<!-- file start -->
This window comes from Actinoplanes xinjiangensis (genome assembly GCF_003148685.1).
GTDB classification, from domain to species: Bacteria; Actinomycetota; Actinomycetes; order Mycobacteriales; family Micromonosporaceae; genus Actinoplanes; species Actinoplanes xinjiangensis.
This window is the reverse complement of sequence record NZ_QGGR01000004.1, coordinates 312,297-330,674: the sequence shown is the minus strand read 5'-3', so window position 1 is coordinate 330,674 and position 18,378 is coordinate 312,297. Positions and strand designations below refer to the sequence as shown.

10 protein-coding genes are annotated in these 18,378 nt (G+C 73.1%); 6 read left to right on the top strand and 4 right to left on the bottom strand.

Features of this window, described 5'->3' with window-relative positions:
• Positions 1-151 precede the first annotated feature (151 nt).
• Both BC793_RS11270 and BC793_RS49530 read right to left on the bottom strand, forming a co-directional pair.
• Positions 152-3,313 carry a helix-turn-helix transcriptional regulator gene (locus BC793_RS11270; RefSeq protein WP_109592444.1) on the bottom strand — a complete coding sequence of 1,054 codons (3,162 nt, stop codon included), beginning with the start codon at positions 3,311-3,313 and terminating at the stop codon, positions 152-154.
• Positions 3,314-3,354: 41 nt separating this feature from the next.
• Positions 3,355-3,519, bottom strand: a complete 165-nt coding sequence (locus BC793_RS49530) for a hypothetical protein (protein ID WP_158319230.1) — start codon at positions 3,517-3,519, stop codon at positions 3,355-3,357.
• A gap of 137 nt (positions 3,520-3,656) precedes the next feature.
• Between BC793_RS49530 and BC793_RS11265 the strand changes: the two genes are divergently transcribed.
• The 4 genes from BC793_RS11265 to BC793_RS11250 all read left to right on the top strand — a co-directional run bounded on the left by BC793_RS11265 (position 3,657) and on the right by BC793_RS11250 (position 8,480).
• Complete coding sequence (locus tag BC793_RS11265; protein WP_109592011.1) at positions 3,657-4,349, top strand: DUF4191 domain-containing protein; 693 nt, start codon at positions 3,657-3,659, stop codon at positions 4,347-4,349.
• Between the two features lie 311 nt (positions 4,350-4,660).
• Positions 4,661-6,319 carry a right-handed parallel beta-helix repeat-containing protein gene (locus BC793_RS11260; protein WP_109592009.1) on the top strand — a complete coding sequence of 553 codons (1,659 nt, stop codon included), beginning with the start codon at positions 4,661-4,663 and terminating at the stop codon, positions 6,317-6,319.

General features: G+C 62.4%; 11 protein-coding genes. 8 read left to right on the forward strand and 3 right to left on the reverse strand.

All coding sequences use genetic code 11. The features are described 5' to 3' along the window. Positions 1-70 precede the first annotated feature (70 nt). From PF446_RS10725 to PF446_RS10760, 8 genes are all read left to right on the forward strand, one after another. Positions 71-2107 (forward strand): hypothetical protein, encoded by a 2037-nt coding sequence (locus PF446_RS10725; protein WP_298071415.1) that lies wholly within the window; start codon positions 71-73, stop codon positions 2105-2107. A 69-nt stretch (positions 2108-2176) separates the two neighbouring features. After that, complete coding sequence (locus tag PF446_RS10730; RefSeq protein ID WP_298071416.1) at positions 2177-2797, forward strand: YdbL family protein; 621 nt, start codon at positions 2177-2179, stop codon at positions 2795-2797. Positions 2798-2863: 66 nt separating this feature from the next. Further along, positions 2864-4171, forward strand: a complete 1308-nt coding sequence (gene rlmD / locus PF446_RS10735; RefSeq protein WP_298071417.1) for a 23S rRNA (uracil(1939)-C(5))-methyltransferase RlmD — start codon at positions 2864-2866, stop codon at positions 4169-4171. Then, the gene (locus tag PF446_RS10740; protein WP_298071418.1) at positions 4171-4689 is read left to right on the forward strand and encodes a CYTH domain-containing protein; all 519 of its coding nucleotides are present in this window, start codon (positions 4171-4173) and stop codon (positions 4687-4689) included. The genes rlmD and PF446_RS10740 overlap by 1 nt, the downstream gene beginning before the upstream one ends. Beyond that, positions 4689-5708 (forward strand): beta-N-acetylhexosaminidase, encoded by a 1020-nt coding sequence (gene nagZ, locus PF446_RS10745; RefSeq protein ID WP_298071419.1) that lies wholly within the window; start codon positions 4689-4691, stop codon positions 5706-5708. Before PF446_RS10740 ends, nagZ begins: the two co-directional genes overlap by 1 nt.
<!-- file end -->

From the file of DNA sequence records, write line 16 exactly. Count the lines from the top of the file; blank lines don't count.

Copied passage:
• Positions 4,661-6,319 carry a right-handed parallel beta-helix repeat-containing protein gene (locus BC793_RS11260; protein WP_109592009.1) on the top strand — a complete coding sequence of 553 codons (1,659 nt, stop codon included), beginning with the start codon at positions 4,661-4,663 and terminating at the stop codon, positions 6,317-6,319.